Dd was going to become a vet, then get a boat with a vet office onboard, and then she would go from island to island taking care of all the sick and mistreated animals. I discussed with her completely seriously how she would go about organizing fundraisers for such a project. Why not? It was a good idea.

This has always been my experience as a parent.  Kid has dream, parents and kid talk about dream and how to make it a reality.  

PumpkinAngel

iVillage Member
Registered: 02-20-2013
Fri, 03-01-2013 - 12:51pm

jamblessedthree wrote:
<p>Like you my friend says that too, She gives speeches to her girls, she attends a thousand dollar a plate dinners, etc. You get it and I call that politics, Sort of like the Hilary Rosens that tell women what they want to hear too......  But does she have a real job?  I am influenced by people that practice what they preach and my hope is that my children will be too.   </p><p><blockquote class="quote-msg quote-nest-1 odd"><div class="quote-author"><em class="placeholder">reginageorge2005</em> wrote:</div>&lt;p&gt;&lt;blockquote class="quote-msg quote-nest-1 odd"&gt;&lt;div class="quote-author"&gt;&lt;em class="placeholder"&gt;jamblessedthree&lt;/em&gt; wrote:&lt;/div&gt;&amp;lt;p&amp;gt;That's pretty much what my friend says about her sorotiy too.&amp;lt;/p&amp;gt;&lt;/blockquote&gt;&lt;/p&gt;&lt;p&gt;As an advisor, I always tell my women, "If you leave a better woman than when you started, we've done our job." Most of them do.&lt;/p&gt;</blockquote></p>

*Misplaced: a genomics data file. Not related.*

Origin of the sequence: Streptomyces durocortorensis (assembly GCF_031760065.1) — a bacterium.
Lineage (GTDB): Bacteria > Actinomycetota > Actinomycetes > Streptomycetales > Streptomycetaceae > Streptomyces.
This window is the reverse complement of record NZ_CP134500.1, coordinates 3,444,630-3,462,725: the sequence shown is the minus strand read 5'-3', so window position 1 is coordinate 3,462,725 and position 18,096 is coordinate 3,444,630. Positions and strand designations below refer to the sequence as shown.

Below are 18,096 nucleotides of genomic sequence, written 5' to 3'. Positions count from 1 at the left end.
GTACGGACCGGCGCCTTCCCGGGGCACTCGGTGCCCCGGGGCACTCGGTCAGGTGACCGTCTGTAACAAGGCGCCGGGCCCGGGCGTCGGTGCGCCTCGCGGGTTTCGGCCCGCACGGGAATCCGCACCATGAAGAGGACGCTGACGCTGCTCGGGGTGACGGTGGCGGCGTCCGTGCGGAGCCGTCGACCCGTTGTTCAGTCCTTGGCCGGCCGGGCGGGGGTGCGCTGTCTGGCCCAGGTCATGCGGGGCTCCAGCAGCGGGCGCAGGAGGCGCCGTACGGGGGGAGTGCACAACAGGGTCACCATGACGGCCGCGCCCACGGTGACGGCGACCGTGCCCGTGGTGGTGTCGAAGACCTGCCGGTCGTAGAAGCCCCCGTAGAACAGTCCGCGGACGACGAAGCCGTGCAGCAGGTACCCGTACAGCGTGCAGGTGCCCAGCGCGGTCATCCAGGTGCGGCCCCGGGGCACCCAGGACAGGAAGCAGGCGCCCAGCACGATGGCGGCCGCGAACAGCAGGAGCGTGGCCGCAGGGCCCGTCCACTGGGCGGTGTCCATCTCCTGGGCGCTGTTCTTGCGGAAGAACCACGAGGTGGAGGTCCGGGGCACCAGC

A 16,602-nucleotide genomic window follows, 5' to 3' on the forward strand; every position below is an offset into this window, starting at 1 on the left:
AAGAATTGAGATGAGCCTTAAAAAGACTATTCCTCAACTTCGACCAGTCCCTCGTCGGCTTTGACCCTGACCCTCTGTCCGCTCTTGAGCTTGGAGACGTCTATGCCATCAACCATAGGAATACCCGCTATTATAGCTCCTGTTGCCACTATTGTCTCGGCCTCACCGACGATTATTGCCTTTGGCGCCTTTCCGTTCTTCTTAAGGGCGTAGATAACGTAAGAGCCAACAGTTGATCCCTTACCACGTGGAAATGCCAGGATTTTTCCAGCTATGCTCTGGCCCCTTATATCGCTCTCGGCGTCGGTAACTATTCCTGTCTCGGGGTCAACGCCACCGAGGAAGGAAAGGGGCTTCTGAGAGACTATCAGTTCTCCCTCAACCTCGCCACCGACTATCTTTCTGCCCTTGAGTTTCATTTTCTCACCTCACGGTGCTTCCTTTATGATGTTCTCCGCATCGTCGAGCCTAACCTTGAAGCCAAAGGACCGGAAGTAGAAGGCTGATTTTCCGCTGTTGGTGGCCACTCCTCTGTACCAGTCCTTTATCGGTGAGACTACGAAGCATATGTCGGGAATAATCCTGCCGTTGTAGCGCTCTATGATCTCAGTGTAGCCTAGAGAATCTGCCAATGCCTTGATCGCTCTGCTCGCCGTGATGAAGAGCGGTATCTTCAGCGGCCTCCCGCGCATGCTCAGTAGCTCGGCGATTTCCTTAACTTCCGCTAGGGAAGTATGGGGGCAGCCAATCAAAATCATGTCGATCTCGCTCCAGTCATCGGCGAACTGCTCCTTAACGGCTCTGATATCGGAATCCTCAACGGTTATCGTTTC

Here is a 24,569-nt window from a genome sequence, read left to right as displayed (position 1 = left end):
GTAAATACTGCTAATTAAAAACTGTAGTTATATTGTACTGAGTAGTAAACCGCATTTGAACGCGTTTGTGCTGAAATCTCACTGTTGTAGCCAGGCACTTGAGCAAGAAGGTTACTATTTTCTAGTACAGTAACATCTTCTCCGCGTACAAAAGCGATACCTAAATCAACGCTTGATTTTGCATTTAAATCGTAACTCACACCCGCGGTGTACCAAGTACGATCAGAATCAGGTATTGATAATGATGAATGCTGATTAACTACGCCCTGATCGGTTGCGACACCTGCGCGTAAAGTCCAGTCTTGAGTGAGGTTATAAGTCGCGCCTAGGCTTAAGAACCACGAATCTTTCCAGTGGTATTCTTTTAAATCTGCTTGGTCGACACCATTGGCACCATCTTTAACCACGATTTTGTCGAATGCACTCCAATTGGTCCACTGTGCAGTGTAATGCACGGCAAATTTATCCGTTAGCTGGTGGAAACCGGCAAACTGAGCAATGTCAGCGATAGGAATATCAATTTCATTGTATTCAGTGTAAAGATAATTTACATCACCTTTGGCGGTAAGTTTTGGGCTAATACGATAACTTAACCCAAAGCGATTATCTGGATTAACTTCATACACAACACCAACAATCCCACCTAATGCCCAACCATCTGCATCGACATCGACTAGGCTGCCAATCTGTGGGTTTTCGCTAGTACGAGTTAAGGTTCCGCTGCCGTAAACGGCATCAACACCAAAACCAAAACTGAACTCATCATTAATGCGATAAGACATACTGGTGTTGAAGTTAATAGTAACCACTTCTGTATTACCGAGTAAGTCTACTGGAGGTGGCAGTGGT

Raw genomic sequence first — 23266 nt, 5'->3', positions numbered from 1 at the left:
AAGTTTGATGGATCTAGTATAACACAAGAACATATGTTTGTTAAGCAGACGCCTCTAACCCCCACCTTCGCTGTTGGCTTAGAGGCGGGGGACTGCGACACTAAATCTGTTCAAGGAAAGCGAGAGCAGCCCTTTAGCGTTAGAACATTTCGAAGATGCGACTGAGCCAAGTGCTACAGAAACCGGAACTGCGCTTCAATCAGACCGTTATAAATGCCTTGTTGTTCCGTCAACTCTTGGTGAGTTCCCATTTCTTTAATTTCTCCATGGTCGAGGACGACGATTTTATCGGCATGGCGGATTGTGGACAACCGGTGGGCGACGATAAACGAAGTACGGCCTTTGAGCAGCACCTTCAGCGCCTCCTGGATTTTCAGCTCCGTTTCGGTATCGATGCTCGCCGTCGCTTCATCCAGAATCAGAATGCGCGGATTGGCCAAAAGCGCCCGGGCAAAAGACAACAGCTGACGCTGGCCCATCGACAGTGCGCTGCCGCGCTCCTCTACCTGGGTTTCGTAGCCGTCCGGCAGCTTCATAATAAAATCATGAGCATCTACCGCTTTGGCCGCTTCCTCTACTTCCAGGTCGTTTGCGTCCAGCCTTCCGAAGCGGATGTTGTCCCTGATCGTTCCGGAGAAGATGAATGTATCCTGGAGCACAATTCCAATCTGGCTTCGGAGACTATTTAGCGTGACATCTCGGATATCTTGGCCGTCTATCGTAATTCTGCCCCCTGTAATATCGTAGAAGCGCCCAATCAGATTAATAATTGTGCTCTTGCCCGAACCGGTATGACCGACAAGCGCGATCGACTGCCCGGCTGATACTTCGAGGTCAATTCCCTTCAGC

I don't understand how encouraging other women and wanting to empower young women while working in retail makes her a hypocrite. But silly me, I'd also call retail a "real job."

On Wednesdays we wear pink.

iVillage Member
Registered: 06-27-1998
Fri, 03-01-2013 - 12:47pm

thardy2001 wrote:
<p><blockquote class="quote-msg quote-nest-1 odd"><div class="quote-author"><em class="placeholder">bordwithyou</em> wrote:</div>Well, Thardy, it looks like I didn't have enough time home with my children to satisfy YOU. But I had enough to satisfy ME. And since I am living my life, and you are living yours, that's just fine and dandy.</blockquote></p><p>It's not about you, it's what's best in SAH for the kids.  Rushing back to work, it's not enough time for the baby.  Stay at-home too long and one loses traction in her career.  No one can have it all.  Not men, not women.</p>

I don't agree. based on that very limited scope of "having it all", I did quite nicely balancing the two.  I am not unique in that balance, but it does take work.

PumpkinAngel

iVillage Member
Registered: 06-27-1998
Fri, 03-01-2013 - 12:40pm

jamblessedthree wrote:
<p>See, Having it all equals perfection, And I agree.  But why raise a child to believe life is perfect? </p>

Who said perfection?

PumpkinAngel

iVillage Member
Registered: 06-27-1998
Fri, 03-01-2013 - 12:37pm

<<And how can you claim to have had it all when you had to return to work after you had your babies?  And if you're going with...you had more than enough time at-home when they were children, I'd disagree.  I've SAH more years, and I still want to SAH more with my children.  And if one SAH, she necessarily loses traction in her career.  Again, no one can have it all.>>

Well for me, I chose to go back to work when I did, each time.  I've had lots of time home with my children and still have time home with my children and I haven't lost traction in my career, I'm right where I want to be at this moment.  I've been very luck and with a lot of hard work, I think I have it all.  It's not impossible but you can't wait around for mummy and daddy to pay for it, you have to go out and work for it.  Of course, not everyone is willing to work for their dreams.

But really....work and kids are the only way you define having it all?  That seems rather limited, imo.


PumpkinAngel

iVillage Member
Registered: 06-27-1998
Fri, 03-01-2013 - 12:33pm

<<I asked about men "having it all" a few pages ago. Lauren addressed it. T & Jam conveniently ignored it. I'm always very curious about that...>>

I find that curious as well....

PumpkinAngel

Pages